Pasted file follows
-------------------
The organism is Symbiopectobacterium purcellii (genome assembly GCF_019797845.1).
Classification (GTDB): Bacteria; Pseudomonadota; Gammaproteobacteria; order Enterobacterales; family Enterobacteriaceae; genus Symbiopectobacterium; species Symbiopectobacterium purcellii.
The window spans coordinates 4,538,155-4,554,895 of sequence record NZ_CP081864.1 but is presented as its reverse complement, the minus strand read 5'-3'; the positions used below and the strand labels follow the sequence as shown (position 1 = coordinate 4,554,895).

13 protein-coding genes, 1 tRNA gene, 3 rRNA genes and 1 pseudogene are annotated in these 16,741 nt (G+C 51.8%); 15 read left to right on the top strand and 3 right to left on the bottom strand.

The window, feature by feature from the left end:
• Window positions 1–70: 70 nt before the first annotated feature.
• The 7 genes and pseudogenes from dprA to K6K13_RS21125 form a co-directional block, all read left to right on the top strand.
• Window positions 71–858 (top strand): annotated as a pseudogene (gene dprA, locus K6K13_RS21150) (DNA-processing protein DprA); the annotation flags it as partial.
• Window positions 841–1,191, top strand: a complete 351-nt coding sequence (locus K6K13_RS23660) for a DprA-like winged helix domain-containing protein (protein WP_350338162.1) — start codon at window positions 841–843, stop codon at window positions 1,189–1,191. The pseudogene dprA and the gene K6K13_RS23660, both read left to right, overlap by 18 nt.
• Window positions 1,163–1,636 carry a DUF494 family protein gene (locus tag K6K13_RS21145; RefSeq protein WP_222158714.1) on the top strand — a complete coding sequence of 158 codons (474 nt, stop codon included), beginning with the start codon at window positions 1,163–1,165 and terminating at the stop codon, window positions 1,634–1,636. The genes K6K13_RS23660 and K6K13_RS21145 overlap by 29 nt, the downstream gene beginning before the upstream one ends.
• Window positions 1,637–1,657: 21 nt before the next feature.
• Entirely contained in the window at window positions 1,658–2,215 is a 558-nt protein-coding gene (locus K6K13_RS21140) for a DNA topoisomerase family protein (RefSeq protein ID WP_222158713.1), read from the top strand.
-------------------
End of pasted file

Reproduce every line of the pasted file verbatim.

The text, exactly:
The organism is Symbiopectobacterium purcellii (genome assembly GCF_019797845.1).
Classification (GTDB): Bacteria; Pseudomonadota; Gammaproteobacteria; order Enterobacterales; family Enterobacteriaceae; genus Symbiopectobacterium; species Symbiopectobacterium purcellii.
The window spans coordinates 4,538,155-4,554,895 of sequence record NZ_CP081864.1 but is presented as its reverse complement, the minus strand read 5'-3'; the positions used below and the strand labels follow the sequence as shown (position 1 = coordinate 4,554,895).

13 protein-coding genes, 1 tRNA gene, 3 rRNA genes and 1 pseudogene are annotated in these 16,741 nt (G+C 51.8%); 15 read left to right on the top strand and 3 right to left on the bottom strand.

The window, feature by feature from the left end:
• Window positions 1–70: 70 nt before the first annotated feature.
• The 7 genes and pseudogenes from dprA to K6K13_RS21125 form a co-directional block, all read left to right on the top strand.
• Window positions 71–858 (top strand): annotated as a pseudogene (gene dprA, locus K6K13_RS21150) (DNA-processing protein DprA); the annotation flags it as partial.
• Window positions 841–1,191, top strand: a complete 351-nt coding sequence (locus K6K13_RS23660) for a DprA-like winged helix domain-containing protein (protein WP_350338162.1) — start codon at window positions 841–843, stop codon at window positions 1,189–1,191. The pseudogene dprA and the gene K6K13_RS23660, both read left to right, overlap by 18 nt.
• Window positions 1,163–1,636 carry a DUF494 family protein gene (locus tag K6K13_RS21145; RefSeq protein WP_222158714.1) on the top strand — a complete coding sequence of 158 codons (474 nt, stop codon included), beginning with the start codon at window positions 1,163–1,165 and terminating at the stop codon, window positions 1,634–1,636. The genes K6K13_RS23660 and K6K13_RS21145 overlap by 29 nt, the downstream gene beginning before the upstream one ends.
• Window positions 1,637–1,657: 21 nt before the next feature.
• Entirely contained in the window at window positions 1,658–2,215 is a 558-nt protein-coding gene (locus K6K13_RS21140) for a DNA topoisomerase family protein (RefSeq protein ID WP_222158713.1), read from the top strand.